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Onyx reviews: Soul Kitchen by Poppy Z. Brite

Some people classify Poppy Z. Brite's recent novels as mysteries, but that's not exactly right. Though her "Liquor" books (Soul Kitchen is the third installment) contain crimes, the stories aren't driven by a need to solve the mysteries. The wrongdoings prevalent in these books are of the type that seems to be part and parcel of doing business and living in the Crescent City. Grift, money laundering, blackmail, political influence-for-sale, protection, gambling and the like.

In Soul Kitchen, protagonists Ricky and G-man are cruising along on the success of their liquor-themed restaurant. Liquor is one of New Orleans' success stories in a city where eating establishments have a tendency to erupt like flames and flicker out just as fast. The two life-long friends are, perhaps, resting on their laurels a little and soon learn how quickly a restaurant's reputation can be dulled or tarnished. A simple chain of events imperils their prestige.

Ricky wrenches his back wrestling with a fifty-pound bag of oysters, an injury that shapes the rest of the novel. Since he and G-man have no health insurance, he relies on the medical advice of a regular customer and business associate who finds it to his advantage to get Ricky hooked on Vicodin. The pain, lack of sleep and his response to the drugs and increasing dependence upon them interferes with his relationship with G-man leads him to badger Tanker, the restaurant's desert specialist, into quitting. Pride keeps both men from seeking reconciliation, even after Ricky and G-man discover that no one else knows how to recreate some of their signature deserts.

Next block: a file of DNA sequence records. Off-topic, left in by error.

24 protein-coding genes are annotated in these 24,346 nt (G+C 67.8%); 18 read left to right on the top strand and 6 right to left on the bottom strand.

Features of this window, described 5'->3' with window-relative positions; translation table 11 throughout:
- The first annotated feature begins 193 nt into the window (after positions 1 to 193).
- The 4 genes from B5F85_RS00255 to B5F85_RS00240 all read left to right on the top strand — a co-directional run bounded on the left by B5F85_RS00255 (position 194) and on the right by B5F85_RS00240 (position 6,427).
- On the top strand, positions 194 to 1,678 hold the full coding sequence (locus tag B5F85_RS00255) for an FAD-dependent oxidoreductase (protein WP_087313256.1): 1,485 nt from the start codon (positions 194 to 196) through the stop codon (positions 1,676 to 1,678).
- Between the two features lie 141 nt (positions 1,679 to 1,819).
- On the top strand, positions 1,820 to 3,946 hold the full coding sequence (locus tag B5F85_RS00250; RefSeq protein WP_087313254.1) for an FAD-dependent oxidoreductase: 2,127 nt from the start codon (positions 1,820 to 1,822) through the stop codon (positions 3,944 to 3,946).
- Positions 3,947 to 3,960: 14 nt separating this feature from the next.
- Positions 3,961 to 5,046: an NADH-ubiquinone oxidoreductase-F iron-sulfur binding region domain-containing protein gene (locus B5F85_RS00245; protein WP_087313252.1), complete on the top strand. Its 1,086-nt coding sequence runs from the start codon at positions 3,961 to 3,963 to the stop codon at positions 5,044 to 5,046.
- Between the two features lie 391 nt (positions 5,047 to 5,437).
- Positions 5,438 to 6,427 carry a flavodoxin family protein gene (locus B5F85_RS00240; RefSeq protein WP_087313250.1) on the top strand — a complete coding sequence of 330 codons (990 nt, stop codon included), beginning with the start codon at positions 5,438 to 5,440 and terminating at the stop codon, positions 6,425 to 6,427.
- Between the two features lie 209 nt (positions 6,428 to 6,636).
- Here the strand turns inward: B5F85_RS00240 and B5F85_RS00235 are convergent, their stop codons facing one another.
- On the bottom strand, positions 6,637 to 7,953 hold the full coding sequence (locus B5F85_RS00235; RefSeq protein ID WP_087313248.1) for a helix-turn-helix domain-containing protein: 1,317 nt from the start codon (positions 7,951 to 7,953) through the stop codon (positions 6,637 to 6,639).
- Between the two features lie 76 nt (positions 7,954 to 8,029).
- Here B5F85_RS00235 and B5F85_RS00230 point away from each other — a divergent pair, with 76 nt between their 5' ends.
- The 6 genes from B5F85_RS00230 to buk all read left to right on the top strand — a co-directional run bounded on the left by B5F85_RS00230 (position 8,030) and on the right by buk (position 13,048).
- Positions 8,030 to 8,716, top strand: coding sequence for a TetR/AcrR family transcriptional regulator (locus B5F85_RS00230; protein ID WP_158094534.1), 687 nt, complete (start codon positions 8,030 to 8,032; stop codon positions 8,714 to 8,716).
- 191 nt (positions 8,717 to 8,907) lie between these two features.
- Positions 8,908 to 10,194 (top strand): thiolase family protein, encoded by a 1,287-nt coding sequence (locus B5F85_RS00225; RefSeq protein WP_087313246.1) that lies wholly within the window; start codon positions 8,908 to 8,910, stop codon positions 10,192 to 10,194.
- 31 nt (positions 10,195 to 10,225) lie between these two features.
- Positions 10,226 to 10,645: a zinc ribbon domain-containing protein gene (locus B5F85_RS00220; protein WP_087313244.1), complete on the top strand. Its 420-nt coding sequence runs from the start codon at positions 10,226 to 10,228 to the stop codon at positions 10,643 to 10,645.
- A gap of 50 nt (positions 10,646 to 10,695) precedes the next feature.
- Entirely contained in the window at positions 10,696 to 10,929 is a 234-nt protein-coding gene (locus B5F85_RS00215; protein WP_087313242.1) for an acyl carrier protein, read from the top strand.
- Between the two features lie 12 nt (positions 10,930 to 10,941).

Ricky becomes an absentee partner when he agrees to another consulting job, this time helping set up a "destination" restaurant at a casino on Lake Pontchartrain. They hire Milford Goodman, fresh out of a lengthy stint in prison after being wrongly convicted of the murder of his previous restaurant partner, to fill in the gaps at Liquor. No one else wants anything to do with Milford-even though the black man has been exonerated of killing his white, female associate-and Ricky and G-man take some heat for hiring him.

Milford was a highly esteemed chef before his incarceration, so Ricky enlists his help in coming up with the theme for the casino restaurant. They decide on Soul Kitchen, which will serve the home-style cooking of many different countries. Ricky isn't particularly fond of his business partners in this endeavor, but he and Ricky are saving up money to buy out their original Liquor financier, Lenny, who still owns twenty-five percent of the restaurant.

The power and strength of these books comes from the long-term relationship between Ricky and G-man. Their faithfulness and loyalty is occasionally tested, almost to the breaking point, but readers believe in them and in their long-term future together. They don't spend a lot of time analyzing their relationship, nor do they spend much energy defending it to people who are less than supportive of their lifestyle. They just do like most other people, continue to stay together and support each other day after day after day.

Brite knows the New Orleans tradition and the restaurant business-her husband is a chef and she frequently posts on her blog about some of the more exotic meals she has in that city. She knows that, outside of work, chefs only rarely cook gourmet meals for themselves or for their loved ones. She knows how a kitchen works, and the ways in which it can go so badly wrong. She understands the pompous self-importance of some of the industry's auteurs and she also understands chronic pain and the allure of certain drugs to hold it at bay.

In the year since Katrina, Brite has become one of New Orleans' strongest advocates, writing at length about the city's recover on her blog and penning opinion pieces for both the local newspaper and for national publications. Soul Kitchen was completed the night before the storm struck the city. The next installment, Dead Shrimp Blues, will reportedly deal, in part, with the hurricane and its aftermath.

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